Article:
Q: He pandered to his target audience.
A: He's the first cable-television president, and the thing liberals don't like about Obama is that he's a network guy. He's kind of Les Moonves. He's trying to get everybody. And I think he's figured out, and maybe a little late, that there's some people he's never going to get.
Q: What would you do in Ferguson that a standard reporter wouldn't?
A: I'd do a special on race, but I'd have no black people.
Q: Well, that would be much more revealing.
A: Yes, that would be an event. Here's the thing. When we talk about race relations in America or racial progress, it's all nonsense. There are no race relations. White people were crazy. Now they're not as crazy. To say that black people have made progress would be to say they deserve what happened to them before.
Q: Right. It's ridiculous.
A: So, to say Obama is progress is saying that he's the first black person that is qualified to be president. That's not black progress. That's white progress. There's been black people qualified to be president for hundreds of years. If you saw Tina Turner and Ike having a lovely breakfast over there, would you say their relationship's improved? Some people would. But a smart person would go, "Oh, he stopped punching her in the face." It's not up to her. Ike and Tina Turner's relationship has nothing to do with Tina Turner. Nothing. It just doesn't. The question is, you know, my kids are smart, educated, beautiful, polite children. There have been smart, educated, beautiful, polite black children for hundreds of years. The advantage that my children have is that my children are encountering the nicest white people that America has ever produced. Let's hope America keeps producing nicer white people.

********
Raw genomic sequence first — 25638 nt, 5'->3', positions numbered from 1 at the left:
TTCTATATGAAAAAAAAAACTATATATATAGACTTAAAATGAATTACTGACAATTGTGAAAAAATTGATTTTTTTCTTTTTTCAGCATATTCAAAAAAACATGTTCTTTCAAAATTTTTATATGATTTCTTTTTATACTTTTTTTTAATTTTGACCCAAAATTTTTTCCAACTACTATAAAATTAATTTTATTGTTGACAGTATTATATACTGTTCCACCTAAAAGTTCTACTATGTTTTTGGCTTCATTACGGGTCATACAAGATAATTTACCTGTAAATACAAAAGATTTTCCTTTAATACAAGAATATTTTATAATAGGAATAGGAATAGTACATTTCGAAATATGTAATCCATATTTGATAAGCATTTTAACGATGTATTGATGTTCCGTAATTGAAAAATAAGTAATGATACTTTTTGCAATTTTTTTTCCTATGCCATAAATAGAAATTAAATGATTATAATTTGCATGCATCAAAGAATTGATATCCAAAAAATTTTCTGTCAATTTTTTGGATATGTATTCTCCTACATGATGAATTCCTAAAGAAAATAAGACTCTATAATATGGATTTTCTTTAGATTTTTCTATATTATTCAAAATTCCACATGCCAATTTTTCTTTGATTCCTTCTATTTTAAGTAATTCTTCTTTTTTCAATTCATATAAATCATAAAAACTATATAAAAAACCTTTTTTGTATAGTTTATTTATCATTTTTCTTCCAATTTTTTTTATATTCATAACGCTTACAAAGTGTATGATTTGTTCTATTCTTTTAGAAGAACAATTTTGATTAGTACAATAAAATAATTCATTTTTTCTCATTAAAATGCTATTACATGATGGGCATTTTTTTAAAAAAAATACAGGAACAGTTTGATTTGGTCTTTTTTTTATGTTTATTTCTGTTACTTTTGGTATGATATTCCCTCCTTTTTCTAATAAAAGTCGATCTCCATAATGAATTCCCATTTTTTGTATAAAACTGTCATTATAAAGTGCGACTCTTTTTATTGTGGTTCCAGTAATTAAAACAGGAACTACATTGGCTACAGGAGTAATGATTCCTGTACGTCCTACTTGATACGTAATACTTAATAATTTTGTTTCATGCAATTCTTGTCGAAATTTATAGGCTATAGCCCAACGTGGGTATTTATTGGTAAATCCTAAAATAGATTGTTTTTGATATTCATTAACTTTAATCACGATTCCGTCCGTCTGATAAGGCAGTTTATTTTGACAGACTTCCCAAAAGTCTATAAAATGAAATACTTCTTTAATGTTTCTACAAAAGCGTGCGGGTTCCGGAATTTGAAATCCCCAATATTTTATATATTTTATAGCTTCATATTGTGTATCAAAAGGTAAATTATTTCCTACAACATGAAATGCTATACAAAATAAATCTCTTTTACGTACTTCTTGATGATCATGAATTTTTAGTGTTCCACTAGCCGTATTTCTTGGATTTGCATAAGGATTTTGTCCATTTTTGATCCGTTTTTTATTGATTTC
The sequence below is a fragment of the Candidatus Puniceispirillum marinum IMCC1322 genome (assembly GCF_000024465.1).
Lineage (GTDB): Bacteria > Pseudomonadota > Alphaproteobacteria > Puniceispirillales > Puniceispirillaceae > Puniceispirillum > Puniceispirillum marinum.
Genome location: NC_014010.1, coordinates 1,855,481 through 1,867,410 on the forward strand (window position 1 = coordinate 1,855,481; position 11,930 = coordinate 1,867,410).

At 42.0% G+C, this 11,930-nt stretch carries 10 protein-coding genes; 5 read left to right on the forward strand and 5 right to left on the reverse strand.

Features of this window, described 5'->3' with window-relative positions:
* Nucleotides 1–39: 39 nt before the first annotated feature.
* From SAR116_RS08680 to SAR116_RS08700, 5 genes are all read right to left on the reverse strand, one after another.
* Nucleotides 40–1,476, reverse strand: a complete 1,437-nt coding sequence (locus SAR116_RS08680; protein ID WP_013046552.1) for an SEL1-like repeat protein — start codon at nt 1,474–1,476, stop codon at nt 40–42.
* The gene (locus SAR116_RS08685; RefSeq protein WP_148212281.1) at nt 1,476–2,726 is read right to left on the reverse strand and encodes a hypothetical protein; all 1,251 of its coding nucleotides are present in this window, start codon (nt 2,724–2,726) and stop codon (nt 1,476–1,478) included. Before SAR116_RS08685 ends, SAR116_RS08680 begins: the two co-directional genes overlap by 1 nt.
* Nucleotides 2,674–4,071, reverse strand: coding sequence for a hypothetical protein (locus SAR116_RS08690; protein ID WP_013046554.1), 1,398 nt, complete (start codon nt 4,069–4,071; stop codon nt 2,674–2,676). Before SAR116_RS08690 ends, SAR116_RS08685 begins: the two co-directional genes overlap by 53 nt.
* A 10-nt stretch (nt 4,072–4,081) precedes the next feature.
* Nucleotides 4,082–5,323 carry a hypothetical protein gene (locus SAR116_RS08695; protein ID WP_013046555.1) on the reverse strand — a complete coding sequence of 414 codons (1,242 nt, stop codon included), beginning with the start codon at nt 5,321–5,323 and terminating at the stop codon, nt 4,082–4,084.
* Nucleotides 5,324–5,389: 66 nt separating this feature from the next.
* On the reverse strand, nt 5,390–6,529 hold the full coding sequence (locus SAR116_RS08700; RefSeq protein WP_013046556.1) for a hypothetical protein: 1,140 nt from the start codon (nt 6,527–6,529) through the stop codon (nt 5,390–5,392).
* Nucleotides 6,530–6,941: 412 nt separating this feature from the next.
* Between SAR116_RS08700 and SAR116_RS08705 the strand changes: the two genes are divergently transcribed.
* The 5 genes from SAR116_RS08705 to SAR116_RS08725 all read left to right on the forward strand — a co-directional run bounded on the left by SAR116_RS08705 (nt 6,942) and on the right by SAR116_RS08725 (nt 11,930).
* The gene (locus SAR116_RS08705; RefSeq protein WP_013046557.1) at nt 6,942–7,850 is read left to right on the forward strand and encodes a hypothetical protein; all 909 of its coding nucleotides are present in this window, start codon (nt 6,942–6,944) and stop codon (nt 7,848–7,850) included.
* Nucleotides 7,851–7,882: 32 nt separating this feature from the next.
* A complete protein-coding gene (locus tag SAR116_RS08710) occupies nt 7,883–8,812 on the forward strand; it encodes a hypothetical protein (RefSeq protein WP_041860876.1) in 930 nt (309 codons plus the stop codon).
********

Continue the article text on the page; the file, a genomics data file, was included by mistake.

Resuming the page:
Q: It's about white people adjusting to a new reality?
A: Owning their actions. Not even their actions. The actions of your dad. Yeah, it's unfair that you can get judged by something you didn't do, but it's also unfair that you can inherit money that you didn't work for.
Nothing surprised me. But I've learned two things. One is to seek ever more the joys of being alive, because who knows how much longer I will be living? At my age, one must take things day by day. I have been asked again and again, "How long are you going to stay there?" I make that decision year by year. The minute I sense I am beginning to slip, I will go. There's a sense that time is precious and you should enjoy and thrive in what you're doing to the hilt. I appreciate that I have had as long as I have... It's a sense reminiscent of the poem "Gather ye rosebuds while ye may." I had some trying times when my husband died. We'd been married for 56 years and knew each other for 60. Now, four years later, I'm doing what I think he would have wanted me to do.
The interviews are accompanied by an essay by Lewis Lapham, himself on the cusp of 80.
John D. Rockefeller in his 80s was known to his business associates as a crazy old man possessed by the stubborn and ferocious will to know why the world wags and what wags it, less interested in money than in the solving of a problem in geography or corporate combination. By sources reliably informed I'm told that Warren Buffett, 84, and Rupert Murdoch, 83, never quit asking questions.
1) The conceptual innovators who peak creatively early in life. They have firm ideas about what they want to accomplish and then do so, with certainty. Pablo Picasso is the archetype here; others include T.S. Eliot, F. Scott Fitzgerald, and Orson Wells. Picasso said, "I don't seek, I find."
2) The experimental innovators who peak later in life. They create through the painstaking process of doing, making incremental improvements to their art until they're capable of real masterpiece. Cezanne is Galenson's main example of an experimental innovator; others include Frank Lloyd Wright, Mark Twain, and Jackson Pollock. Cezanne remarked, "I seek in painting."
My show is a shadow of the news, so I have to know what shadow it's casting right now, so I can distort it in my own way.